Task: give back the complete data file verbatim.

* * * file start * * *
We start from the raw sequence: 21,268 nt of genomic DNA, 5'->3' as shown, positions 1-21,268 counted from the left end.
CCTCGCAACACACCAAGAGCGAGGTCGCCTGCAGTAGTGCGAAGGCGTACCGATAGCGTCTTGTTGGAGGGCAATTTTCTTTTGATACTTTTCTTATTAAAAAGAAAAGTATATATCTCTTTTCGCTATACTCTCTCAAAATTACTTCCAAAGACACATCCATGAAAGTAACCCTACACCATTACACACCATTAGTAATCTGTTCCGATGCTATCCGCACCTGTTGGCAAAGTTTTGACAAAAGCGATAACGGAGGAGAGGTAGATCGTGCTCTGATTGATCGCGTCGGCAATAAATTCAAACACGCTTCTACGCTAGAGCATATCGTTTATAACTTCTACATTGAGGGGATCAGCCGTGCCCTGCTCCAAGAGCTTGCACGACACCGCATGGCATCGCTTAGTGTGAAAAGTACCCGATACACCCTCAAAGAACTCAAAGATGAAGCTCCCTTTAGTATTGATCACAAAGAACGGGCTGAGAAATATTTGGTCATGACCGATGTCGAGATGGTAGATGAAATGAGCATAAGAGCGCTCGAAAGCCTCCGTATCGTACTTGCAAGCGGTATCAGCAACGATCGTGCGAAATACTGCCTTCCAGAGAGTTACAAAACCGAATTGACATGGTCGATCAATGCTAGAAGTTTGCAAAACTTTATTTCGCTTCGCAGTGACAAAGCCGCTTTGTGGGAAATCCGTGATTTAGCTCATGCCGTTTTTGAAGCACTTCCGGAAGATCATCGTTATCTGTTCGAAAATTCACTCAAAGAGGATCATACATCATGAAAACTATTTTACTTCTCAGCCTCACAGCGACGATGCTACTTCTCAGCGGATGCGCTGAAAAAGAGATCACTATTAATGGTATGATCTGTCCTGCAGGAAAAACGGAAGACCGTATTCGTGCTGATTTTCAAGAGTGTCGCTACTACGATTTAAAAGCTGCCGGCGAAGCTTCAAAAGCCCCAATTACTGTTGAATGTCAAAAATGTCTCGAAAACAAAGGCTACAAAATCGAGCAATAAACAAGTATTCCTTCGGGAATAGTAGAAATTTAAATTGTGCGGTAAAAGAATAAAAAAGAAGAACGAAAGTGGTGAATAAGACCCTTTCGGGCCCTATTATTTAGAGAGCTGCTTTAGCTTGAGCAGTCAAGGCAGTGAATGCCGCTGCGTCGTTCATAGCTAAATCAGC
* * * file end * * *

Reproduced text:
We start from the raw sequence: 21,268 nt of genomic DNA, 5'->3' as shown, positions 1-21,268 counted from the left end.
CCTCGCAACACACCAAGAGCGAGGTCGCCTGCAGTAGTGCGAAGGCGTACCGATAGCGTCTTGTTGGAGGGCAATTTTCTTTTGATACTTTTCTTATTAAAAAGAAAAGTATATATCTCTTTTCGCTATACTCTCTCAAAATTACTTCCAAAGACACATCCATGAAAGTAACCCTACACCATTACACACCATTAGTAATCTGTTCCGATGCTATCCGCACCTGTTGGCAAAGTTTTGACAAAAGCGATAACGGAGGAGAGGTAGATCGTGCTCTGATTGATCGCGTCGGCAATAAATTCAAACACGCTTCTACGCTAGAGCATATCGTTTATAACTTCTACATTGAGGGGATCAGCCGTGCCCTGCTCCAAGAGCTTGCACGACACCGCATGGCATCGCTTAGTGTGAAAAGTACCCGATACACCCTCAAAGAACTCAAAGATGAAGCTCCCTTTAGTATTGATCACAAAGAACGGGCTGAGAAATATTTGGTCATGACCGATGTCGAGATGGTAGATGAAATGAGCATAAGAGCGCTCGAAAGCCTCCGTATCGTACTTGCAAGCGGTATCAGCAACGATCGTGCGAAATACTGCCTTCCAGAGAGTTACAAAACCGAATTGACATGGTCGATCAATGCTAGAAGTTTGCAAAACTTTATTTCGCTTCGCAGTGACAAAGCCGCTTTGTGGGAAATCCGTGATTTAGCTCATGCCGTTTTTGAAGCACTTCCGGAAGATCATCGTTATCTGTTCGAAAATTCACTCAAAGAGGATCATACATCATGAAAACTATTTTACTTCTCAGCCTCACAGCGACGATGCTACTTCTCAGCGGATGCGCTGAAAAAGAGATCACTATTAATGGTATGATCTGTCCTGCAGGAAAAACGGAAGACCGTATTCGTGCTGATTTTCAAGAGTGTCGCTACTACGATTTAAAAGCTGCCGGCGAAGCTTCAAAAGCCCCAATTACTGTTGAATGTCAAAAATGTCTCGAAAACAAAGGCTACAAAATCGAGCAATAAACAAGTATTCCTTCGGGAATAGTAGAAATTTAAATTGTGCGGTAAAAGAATAAAAAAGAAGAACGAAAGTGGTGAATAAGACCCTTTCGGGCCCTATTATTTAGAGAGCTGCTTTAGCTTGAGCAGTCAAGGCAGTGAATGCCGCTGCGTCGTTCATAGCTAAATCAGC